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Trey Walters

The Future of Engineering - Part 1

May and June are the time for graduations in the USA. My third son graduated from high school this month and will be pursuing a major in Aerospace Engineering. My oldest son is finishing his third year in Mining Engineering and my second son has started into a Mechanical Engineering major. Engineering education and the future of engineering is a frequent discussion topic around our home. So what is the future of engineering? Well, it is safe to say that a knowledge-based society like today's society will always need engineers. From that point of view the future of engineering is secure. However, more troubling to many engineers...
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juan leonardo
Thanks so much, for talk about this topic. This will help in my eduaction how engineer
Monday, 02 July 2012 17:18
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Ben Keiser

Sonic Choking: Flow Areas vs. Sonic Areas

AFT Arrow can be used to model various types of choking such as restriction choking, endpoint choking, and expansion choking.  A useful parameter in AFT Arrow’s output is the “Sonic Flow Area” and this is the flow area in which sonic choking will occur.  Comparing the sonic flow area to the actual flow area can help determine the margin between not choking and choking. The figure below provides a conceptual understanding of comparing various sonic areas to the actual flow area of a compressible system.  If one defines their system such that the sonic area ( A Sonic,1 ) is less...
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Ben Keiser
Hi Bogdan, The CdA value is essentially an effective flow area and it can typically be somewhere between 90-95% of the orifice ar... Read More
Monday, 04 January 2016 17:26
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Trey Walters

Where Did the Name "Arrow" Come From?

A frequently asked question at our training seminars - usually during a break or over lunch - is how we came up with the name "Arrow". More completely, the product is named AFT Arrow ™ and it is considered by many as the world's leading compressible pipe flow modeling software product. There is a similar story behind the naming of AFT Fathom ™ and I told that story several months ago in my post entitled Where did the Name Fathom Come From? The story behind the  Arrow name is rooted in the beginnings of Applied Flow Technology as a company. So let's...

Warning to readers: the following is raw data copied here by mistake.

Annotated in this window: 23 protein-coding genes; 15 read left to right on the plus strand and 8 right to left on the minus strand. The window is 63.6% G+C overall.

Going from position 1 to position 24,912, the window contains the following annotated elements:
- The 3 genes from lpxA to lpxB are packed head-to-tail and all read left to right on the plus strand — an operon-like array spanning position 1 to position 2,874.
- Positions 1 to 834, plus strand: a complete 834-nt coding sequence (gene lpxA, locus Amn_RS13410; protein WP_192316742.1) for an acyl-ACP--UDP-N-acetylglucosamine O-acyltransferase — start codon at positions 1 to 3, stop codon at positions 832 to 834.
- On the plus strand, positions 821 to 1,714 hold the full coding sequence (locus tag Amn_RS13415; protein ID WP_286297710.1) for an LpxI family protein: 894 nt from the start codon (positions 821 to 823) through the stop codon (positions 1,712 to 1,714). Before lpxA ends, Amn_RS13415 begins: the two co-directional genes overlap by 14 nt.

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Applied Flow Technology

Automatic Renumbering

All of the pipe numbers in Fathom must be unique. When adding a pipe to a model, the new pipe number will be incremented based on the highest pipe number currently in the model. For example, you may only have 25 pipes on the workspace, but if the highest pipe number is 100, a new pipe will automatically be assigned number 101. After several iterations of deleting and adding new pipes, the numbering scheme may be reduced to chaos. AFT Fathom provides three tools to quickly and easily renumber pipes. They can be found in the Edit menu.   The Renumbering...
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Trey Walters

May the Force Be With You: Evaluating Unbalanced Forces Caused by Waterhammer

A common task among pipe stress engineers is to evaluate loads on pipe systems caused by waterhammer. Since AFT Impulse 4.0 was released our users have had the ability to calculate waterhammer-induced unbalanced forces for use in any pipe stress analysis application. In addition, our users can create specially formatted transfer files for direct use in CAESAR II and TRIFLEX . However, the process of calculating such forces in AFT Impulse and then applying them in pipe stress software is not as straightforward as it sounds. Our customers have asked for assistance in this process. I have teamed with Jim Wilcox of...
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Applied Flow Technology

Calculating Energy Costs

AFT Fathom and AFT Arrow have the option to include energy costs in the Output. To utilize this option, first open and fill out the “Cost Settings” window which can be opened from the Analysis dropdown menu. Next open the specification windows for the pumps that you would like to calculate energy usage for, and select the option to “Include Cost in Report” from the “Cost” tab. After running the model, you will be able to review the new cost data in the output.  The cost report is configurable in the Output Control window.      
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Ben Keiser

Problems With Heat Exchanger Specified Heat Rate In Constants?

Using “Specified Heat Rate In Constants” for the thermal model of heat exchangers can often cause problems in system models.  The reason why is because this thermal model type causes the heat exchanger to act like an “assigned heat input” junction as does an assigned flow junction does for providing constant flow rates.  Another problem is that this thermal model can cause unrealistic temperature changes across a heat exchanger.  When the heat rate is specified and the mass flow rate and heat capacity are calculated based on the system solution, the temperature change will be whatever is required to maintain the...
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Des Aubery
Very useful tip. Thank you. In many heat-exchangers, the relationship between heat-transfer & flow-rate would have a curve with c... Read More
Wednesday, 10 April 2013 09:37
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